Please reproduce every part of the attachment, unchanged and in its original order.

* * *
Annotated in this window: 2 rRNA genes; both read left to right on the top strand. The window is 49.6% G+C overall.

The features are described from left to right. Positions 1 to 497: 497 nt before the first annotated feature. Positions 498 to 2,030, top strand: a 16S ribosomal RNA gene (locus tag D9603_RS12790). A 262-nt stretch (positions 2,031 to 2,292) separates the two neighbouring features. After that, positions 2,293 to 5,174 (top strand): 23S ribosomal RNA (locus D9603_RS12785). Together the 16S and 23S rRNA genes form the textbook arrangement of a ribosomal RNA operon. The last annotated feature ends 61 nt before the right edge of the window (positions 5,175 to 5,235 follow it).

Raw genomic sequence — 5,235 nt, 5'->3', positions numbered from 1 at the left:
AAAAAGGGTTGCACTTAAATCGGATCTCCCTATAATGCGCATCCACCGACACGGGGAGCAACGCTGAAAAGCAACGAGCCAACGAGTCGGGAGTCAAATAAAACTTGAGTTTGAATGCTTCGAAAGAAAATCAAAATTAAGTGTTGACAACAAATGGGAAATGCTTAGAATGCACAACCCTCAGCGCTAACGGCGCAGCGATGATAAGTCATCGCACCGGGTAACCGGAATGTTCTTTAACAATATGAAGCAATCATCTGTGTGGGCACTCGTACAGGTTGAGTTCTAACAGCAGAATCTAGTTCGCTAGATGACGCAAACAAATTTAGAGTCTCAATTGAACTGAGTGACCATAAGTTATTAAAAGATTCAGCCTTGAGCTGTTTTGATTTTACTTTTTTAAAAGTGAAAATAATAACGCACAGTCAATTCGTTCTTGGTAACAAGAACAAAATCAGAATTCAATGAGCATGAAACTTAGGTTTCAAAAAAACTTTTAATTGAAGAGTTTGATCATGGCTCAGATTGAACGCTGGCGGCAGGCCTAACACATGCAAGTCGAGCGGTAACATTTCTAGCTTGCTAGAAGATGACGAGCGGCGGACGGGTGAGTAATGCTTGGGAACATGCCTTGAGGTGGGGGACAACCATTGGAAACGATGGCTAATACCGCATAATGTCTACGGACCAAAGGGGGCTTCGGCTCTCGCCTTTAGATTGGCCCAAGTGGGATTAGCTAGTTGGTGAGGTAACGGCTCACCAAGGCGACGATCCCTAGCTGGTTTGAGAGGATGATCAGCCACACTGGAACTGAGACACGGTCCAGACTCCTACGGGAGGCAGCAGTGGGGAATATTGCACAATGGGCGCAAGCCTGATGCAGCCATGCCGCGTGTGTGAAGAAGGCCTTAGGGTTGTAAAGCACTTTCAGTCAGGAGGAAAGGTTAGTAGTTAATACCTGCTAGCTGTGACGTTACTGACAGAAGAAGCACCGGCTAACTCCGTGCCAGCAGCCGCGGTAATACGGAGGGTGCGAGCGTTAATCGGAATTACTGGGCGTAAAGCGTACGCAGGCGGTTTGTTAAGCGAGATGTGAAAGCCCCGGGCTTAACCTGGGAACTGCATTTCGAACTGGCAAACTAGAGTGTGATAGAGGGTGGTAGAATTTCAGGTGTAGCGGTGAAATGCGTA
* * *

Annotated in this window: 2 rRNA genes; both read left to right on the top strand. The window is 49.6% G+C overall.

The features are described from left to right. Positions 1 to 497: 497 nt before the first annotated feature. Positions 498 to 2,030, top strand: a 16S ribosomal RNA gene (locus tag D9603_RS12790). A 262-nt stretch (positions 2,031 to 2,292) separates the two neighbouring features. After that, positions 2,293 to 5,174 (top strand): 23S ribosomal RNA (locus D9603_RS12785). Together the 16S and 23S rRNA genes form the textbook arrangement of a ribosomal RNA operon. The last annotated feature ends 61 nt before the right edge of the window (positions 5,175 to 5,235 follow it).

Raw genomic sequence — 5,235 nt, 5'->3', positions numbered from 1 at the left:
AAAAAGGGTTGCACTTAAATCGGATCTCCCTATAATGCGCATCCACCGACACGGGGAGCAACGCTGAAAAGCAACGAGCCAACGAGTCGGGAGTCAAATAAAACTTGAGTTTGAATGCTTCGAAAGAAAATCAAAATTAAGTGTTGACAACAAATGGGAAATGCTTAGAATGCACAACCCTCAGCGCTAACGGCGCAGCGATGATAAGTCATCGCACCGGGTAACCGGAATGTTCTTTAACAATATGAAGCAATCATCTGTGTGGGCACTCGTACAGGTTGAGTTCTAACAGCAGAATCTAGTTCGCTAGATGACGCAAACAAATTTAGAGTCTCAATTGAACTGAGTGACCATAAGTTATTAAAAGATTCAGCCTTGAGCTGTTTTGATTTTACTTTTTTAAAAGTGAAAATAATAACGCACAGTCAATTCGTTCTTGGTAACAAGAACAAAATCAGAATTCAATGAGCATGAAACTTAGGTTTCAAAAAAACTTTTAATTGAAGAGTTTGATCATGGCTCAGATTGAACGCTGGCGGCAGGCCTAACACATGCAAGTCGAGCGGTAACATTTCTAGCTTGCTAGAAGATGACGAGCGGCGGACGGGTGAGTAATGCTTGGGAACATGCCTTGAGGTGGGGGACAACCATTGGAAACGATGGCTAATACCGCATAATGTCTACGGACCAAAGGGGGCTTCGGCTCTCGCCTTTAGATTGGCCCAAGTGGGATTAGCTAGTTGGTGAGGTAACGGCTCACCAAGGCGACGATCCCTAGCTGGTTTGAGAGGATGATCAGCCACACTGGAACTGAGACACGGTCCAGACTCCTACGGGAGGCAGCAGTGGGGAATATTGCACAATGGGCGCAAGCCTGATGCAGCCATGCCGCGTGTGTGAAGAAGGCCTTAGGGTTGTAAAGCACTTTCAGTCAGGAGGAAAGGTTAGTAGTTAATACCTGCTAGCTGTGACGTTACTGACAGAAGAAGCACCGGCTAACTCCGTGCCAGCAGCCGCGGTAATACGGAGGGTGCGAGCGTTAATCGGAATTACTGGGCGTAAAGCGTACGCAGGCGGTTTGTTAAGCGAGATGTGAAAGCCCCGGGCTTAACCTGGGAACTGCATTTCGAACTGGCAAACTAGAGTGTGATAGAGGGTGGTAGAATTTCAGGTGTAGCGGTGAAATGCGTA